He talked about ‘psychological flexibility’ or the ability to put your attention to the task at hand or ‘being present.’ Attention is the currency of performance, not thinking. We all have thoughts that float in & out of our head. Some are negative, some are positive – neither matter. What matters is your ability to bring back your attention to something that matters. What matters? The moment.

Think about your best race and your worst race. Ask yourself about your worst race, “was I focused on appropriate points of attention or did I get lost in the story of my head?

The best athletes can to return to their anchor points of attention. They don’t waste energy battling their own thoughts. They bring their attention back to where it matters. It’s the ability to say “can I put my mind where it needs to be.” Coming back to an anchor point that you can control. You CANNOT control thoughts or feelings. You can control attention, on being present, on being open to the right here, right now.

On the third day, we went to the Sports Science lab housed inside of the beautiful strength and conditioning facility – compete with an indoor track, a few sprinting lanes, an incline walk, weights, machines, ropes, ladders – wow!  The lab itself was even more impressive.  Imagine a room for your workouts where you could change the temperature, elevation and humidity?

One of the USOC’s sports physiologists took us into the lab to talk about testing.  She talked us through the different tests used but emphasized this point – at some point, the workouts become testing.  Most of the athletes only test in the lab every 6 months.  Beyond that, their workouts and races become the tests.  Another important point that she made was that the more elite or experienced you are, the less your FTP is likely to change.  This goes along with something I often have to remind athletes about progress is not always linear nor infinite!  She described how many of the top elites don’t improve their FTP.  Instead, they improve their ability to hold it longer.  She also walked us through how to interpret an athlete’s workout or season based on some of the charts available.  For example, looking at a mean max power curve over the course of the season – what can it tell us?  How can we used things such as kilojoules burned to design workouts that meet race demands or improve our ability to run?

Later that day, Kris Swarthout presented on the swimming, strength training and, my favorite one, the business of coaching.  There were 11 other coaches taking the course.  And since I was first certified (Level I back in 2007!), the field of coaching has changed.  Now when I look around the room, I see a much more diverse mix of ages and abilities.  Each coach had a business but how they ran their business and their target audience was entirely different.  One worked mostly with a corporate wellness triathlon program.  Another had a fierce slogan for their athletes – do your job!  Another was a pro triathlete with his own coaching business.  A young guy.  A woman who had been on the podium at Kona.  A dietician to celebrities.  There were coaches who set their athlete limit at 15 athletes per season, some at 40, some at 90 and one coach who billed 180 athletes each season!  What was clear was that each had their niche.  And this is important to note.  To become successful at coaching, you have to be yourself!  Don’t aspire to be like another coach or take on someone else’s business model.  If you don’t like working with beginners, it’s not your niche, it doesn’t have to be.  If you aren’t a fluffy cheerleader, don’t worry!  Be YOU.  People who will work well with you, will come to you.  Those who won’t will move on to one of the 200+ Level II coaches out there (and one of the – yikes – 1000+ Level I coaches).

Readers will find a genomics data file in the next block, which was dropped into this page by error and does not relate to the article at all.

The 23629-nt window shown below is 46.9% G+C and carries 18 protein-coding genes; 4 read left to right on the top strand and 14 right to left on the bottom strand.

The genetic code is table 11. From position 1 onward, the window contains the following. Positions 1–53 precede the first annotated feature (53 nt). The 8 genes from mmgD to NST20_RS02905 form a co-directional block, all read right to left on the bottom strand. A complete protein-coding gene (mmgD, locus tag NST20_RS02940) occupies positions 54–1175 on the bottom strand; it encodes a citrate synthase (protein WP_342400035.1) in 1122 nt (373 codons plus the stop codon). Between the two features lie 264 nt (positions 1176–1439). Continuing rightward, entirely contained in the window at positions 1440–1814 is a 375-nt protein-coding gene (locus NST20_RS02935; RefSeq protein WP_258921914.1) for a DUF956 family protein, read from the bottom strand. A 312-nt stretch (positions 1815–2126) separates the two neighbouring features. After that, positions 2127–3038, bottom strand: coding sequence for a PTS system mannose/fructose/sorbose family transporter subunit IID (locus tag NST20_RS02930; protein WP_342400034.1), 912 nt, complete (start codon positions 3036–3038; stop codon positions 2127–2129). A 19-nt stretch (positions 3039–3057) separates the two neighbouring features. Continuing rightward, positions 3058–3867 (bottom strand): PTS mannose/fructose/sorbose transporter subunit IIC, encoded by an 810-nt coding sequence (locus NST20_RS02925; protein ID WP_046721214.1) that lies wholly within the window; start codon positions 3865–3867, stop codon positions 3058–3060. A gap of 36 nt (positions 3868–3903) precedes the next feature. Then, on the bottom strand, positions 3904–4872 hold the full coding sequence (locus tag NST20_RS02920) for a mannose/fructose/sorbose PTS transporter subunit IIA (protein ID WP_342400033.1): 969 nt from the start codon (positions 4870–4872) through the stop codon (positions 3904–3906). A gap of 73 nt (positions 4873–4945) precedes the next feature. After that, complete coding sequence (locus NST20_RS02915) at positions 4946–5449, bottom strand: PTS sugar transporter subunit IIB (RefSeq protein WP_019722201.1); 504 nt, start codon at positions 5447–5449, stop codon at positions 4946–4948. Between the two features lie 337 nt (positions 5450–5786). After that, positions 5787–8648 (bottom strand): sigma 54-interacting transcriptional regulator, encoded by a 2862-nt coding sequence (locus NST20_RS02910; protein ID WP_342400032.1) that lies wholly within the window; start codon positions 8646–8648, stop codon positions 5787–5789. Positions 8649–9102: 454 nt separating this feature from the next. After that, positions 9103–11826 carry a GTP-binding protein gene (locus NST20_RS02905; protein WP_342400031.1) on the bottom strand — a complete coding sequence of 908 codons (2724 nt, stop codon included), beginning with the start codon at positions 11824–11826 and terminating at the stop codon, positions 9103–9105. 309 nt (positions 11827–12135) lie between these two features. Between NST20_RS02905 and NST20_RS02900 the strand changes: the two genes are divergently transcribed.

In between the spaces of classroom learning and lectures was where the real value was found in these experiences – the informal conversations, connections and observations.  In one evening, I had the opportunity to formally meet and talk with an athlete who I have “known” in the sport for years – Blake Becker.  Like myself, Blake has been around triathlon a long time!  He’s also competed at the pro level for many years.  He willingly let me ‘pick his brain’ on his experiences in working with Brett Sutton, Cliff English, Bobby McGee, Siri Lindley, Gordo Byrn.  As many of us know, the “what” that all of us coaches is doing is not much different.  It’s the “how” we do it that sets us apart.  For some athletes, our “how” (whether our psychological how, physiological how or a combination of both) clicks with them and delivers them to that next performance level.  Our conversation reinforced what I’ve felt for a long time – our best resource is learning from and reaching out to each other.

One my final evening at the OTC, I was running around the indoor track, simply watching.  What struck me first was the different body types.  A huskier young woman walking the treadmill at an incline.  Another woman who appeared half my size squatting at the rack.  The skinny guy on his wind trainer in the corner of the track spinning out sprints.  Weightlifters, boxers, judo athletes, fencers – pushing plates, doing bands, foam rolling.  Here it was almost 7 pm in the evening.  All day these athletes had been doing just this – being athletes.  That was their job.  They were simply doing it.  And they were still doing it this late into the evening.


Remember a few months ago – that little race called the Olympics?  Shouldn’t they be on some sort of mandated break eating ice cream and watching bad movies?  Off seasoning?

You realize that when you’re at this level of performance, there is no off seasoning.  There’s no cake.  No ice cream.  It’s a day in, day out commitment.  24 hours a day.  365 days a year.  4 years until the next Olympics.  Day one of training started the day after you DNF’ed, did not qualify or, in the case of the rare few, stepped off of a medal podium.  You’re THAT committed.

Now, 99.9% of us will never get to that Olympic level.  But we can apply the same mindset.  We can go all in.  We can do more than just talk the talk but back it up with our beliefs and actions.  It goes back to what Jamie Turner, coach to Gwen, said a few weeks ago – it’s was a series of decisions she made every day for 4 years.  Your race might be in 4 months – what can you do today to get yourself closer to that goal

I have not yet decided what my next “adventure in learning” will be (or where it will be) but I valued this trip and appreciated the support and flexibility my family gave me to make it happen.  Though a lot of what I learned I already knew, a wise coach once told me that if you can walk away from these experiences with one new thing to apply to your coaching approach, you’ve succeeded.